Since the enactment of the HITECH Act in 2009, the hospital EHR adoption rate has been on the rise. An ONC data...
By submitting your personal information, you agree that TechTarget and its partners may contact you regarding relevant content, products and special offers.
brief confirmed as much in its findings. The brief, citing data from the 2013 American Hospital Association's Annual Survey, shows that Hawaii, Wyoming, South Dakota, North Dakota and Arkansas are the five states with the highest adoption rate of at least a basic EHR system.
The brief also showed a spike in the EHR adoption rate from 2012 to 2013. The increase wasn't unforeseen by healthcare analysts and likely resulted from providers taking advantage of available EHR incentives. The last two years have been filled with added regulations and preparations, including those posed by ICD-10, creating extra work that may have deterred an even greater increase in EHR adoption. For providers that have recently implemented an EHR, there is still more work to be done in overcoming obstacles associated with the different stages of meaningful use and health information exchange (HIE).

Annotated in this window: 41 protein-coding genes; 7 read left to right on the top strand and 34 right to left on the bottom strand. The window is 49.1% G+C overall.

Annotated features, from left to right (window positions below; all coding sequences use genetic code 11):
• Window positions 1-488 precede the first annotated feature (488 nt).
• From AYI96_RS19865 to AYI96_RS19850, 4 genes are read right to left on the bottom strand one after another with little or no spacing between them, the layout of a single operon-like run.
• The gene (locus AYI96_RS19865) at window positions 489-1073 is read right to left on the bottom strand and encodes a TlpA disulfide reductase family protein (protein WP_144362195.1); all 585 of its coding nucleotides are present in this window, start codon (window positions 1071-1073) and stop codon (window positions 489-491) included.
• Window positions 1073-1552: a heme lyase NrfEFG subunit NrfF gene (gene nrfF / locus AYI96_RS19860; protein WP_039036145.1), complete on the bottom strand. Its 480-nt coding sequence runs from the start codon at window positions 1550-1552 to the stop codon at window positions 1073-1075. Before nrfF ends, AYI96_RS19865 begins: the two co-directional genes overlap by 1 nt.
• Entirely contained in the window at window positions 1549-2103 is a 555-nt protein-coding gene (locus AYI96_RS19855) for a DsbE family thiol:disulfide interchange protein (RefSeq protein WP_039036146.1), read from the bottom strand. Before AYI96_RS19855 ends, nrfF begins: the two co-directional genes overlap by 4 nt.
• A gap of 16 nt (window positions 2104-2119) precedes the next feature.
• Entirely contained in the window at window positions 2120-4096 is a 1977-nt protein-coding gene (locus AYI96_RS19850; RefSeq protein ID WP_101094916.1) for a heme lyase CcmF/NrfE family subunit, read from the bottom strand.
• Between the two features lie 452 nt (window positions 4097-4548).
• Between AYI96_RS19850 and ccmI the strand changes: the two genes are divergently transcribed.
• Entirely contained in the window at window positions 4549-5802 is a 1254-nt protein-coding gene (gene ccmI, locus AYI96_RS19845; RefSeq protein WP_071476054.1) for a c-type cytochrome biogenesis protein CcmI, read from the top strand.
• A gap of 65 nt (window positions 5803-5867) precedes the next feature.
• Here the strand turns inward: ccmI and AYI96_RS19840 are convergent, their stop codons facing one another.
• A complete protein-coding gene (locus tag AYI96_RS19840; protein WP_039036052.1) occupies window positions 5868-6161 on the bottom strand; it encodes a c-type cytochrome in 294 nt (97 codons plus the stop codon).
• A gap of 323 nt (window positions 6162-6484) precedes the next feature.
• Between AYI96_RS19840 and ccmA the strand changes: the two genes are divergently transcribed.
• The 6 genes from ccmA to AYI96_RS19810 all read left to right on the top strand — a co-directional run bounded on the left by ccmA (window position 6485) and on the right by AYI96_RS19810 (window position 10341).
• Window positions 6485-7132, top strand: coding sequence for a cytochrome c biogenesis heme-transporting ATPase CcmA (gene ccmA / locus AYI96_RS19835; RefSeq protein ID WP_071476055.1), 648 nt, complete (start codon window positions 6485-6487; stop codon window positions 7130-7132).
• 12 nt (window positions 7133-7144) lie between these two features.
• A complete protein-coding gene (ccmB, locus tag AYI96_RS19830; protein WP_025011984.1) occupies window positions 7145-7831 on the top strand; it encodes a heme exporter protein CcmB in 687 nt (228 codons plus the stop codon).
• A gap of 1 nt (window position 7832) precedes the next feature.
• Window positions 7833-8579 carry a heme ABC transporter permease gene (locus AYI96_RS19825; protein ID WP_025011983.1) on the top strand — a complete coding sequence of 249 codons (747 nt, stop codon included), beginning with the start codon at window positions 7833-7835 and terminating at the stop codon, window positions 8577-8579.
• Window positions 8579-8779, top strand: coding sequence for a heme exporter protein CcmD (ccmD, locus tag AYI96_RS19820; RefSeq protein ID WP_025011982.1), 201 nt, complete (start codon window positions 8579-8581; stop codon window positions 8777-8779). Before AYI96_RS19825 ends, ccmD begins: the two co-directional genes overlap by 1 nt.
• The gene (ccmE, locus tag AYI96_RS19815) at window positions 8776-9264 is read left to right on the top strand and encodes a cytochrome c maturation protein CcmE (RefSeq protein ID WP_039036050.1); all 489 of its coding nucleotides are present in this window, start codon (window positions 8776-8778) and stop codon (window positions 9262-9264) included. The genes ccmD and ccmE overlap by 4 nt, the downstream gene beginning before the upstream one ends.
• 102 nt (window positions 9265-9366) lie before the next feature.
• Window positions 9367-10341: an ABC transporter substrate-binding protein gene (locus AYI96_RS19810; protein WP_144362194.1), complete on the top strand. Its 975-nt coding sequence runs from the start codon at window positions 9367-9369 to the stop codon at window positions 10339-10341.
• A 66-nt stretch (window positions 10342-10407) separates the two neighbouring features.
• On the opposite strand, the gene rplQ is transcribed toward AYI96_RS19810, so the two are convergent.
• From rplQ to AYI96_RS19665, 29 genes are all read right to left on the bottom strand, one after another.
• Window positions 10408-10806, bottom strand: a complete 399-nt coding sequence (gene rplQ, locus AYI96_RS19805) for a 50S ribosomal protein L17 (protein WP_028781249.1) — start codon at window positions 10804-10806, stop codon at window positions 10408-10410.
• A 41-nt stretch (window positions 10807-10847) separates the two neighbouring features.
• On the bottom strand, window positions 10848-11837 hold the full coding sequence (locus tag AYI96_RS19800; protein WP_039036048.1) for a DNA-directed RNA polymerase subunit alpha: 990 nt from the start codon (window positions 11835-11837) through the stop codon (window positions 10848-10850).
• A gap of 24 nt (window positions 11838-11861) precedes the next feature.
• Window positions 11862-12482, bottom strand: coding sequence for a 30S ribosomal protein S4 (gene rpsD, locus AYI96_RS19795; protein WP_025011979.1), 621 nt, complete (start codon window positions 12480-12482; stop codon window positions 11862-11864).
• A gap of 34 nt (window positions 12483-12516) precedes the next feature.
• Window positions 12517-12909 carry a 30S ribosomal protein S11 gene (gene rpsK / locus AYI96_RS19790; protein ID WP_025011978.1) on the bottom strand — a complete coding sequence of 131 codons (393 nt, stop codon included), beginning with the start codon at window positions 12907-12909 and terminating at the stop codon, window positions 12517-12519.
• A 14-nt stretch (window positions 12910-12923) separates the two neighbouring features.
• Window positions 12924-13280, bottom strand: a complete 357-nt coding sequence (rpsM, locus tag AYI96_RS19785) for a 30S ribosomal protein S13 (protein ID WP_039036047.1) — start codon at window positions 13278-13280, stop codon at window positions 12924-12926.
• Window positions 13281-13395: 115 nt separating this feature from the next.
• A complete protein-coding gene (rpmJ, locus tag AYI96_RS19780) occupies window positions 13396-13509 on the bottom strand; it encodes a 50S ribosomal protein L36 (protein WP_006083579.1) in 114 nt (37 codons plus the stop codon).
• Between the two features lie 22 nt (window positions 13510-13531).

Adopting an EHR system is the first step to getting patient data into electronic format. Now that the EHR adoption rate has risen, the next step will be providers looking to establish or join HIEs as a way to share healthcare information. For many, the exchanges will enable collaboration among providers that don't necessarily belong to the same integrated delivery network.
The past and future of health information exchange
More HIE adoption a goal of last national health IT coordinator
A hospital CIO discusses the challenges of building an HIE
HIMSS 2014 preview: HIEs and interoperability
Data is streamlined and available when providers belong to the same network. Challenges arise when one hospital tries to connect with another that may not run the same vendor's EHR. This problem can be circumvented by connecting through a state or regional HIE. Some HIEs (including CareSpark) were unable to sustain their business model and were forced to shut their doors, though many have been able to provide a platform that facilitates the exchange of data between providers.
The recent data and observations related to the EHR adoption rate are strong indications that the American health system is moving away from paper. This shift will lead to more collaboration by way of HIEs and further the role they play in patient care.
About the author:
Reda Chouffani is vice president of development at Biz Technology Solutions Inc., which provides software design, development and deployment services for the healthcare industry. Let us know what you think about the story; email firstname.lastname@example.org or contact @SearchHealthIT on Twitter.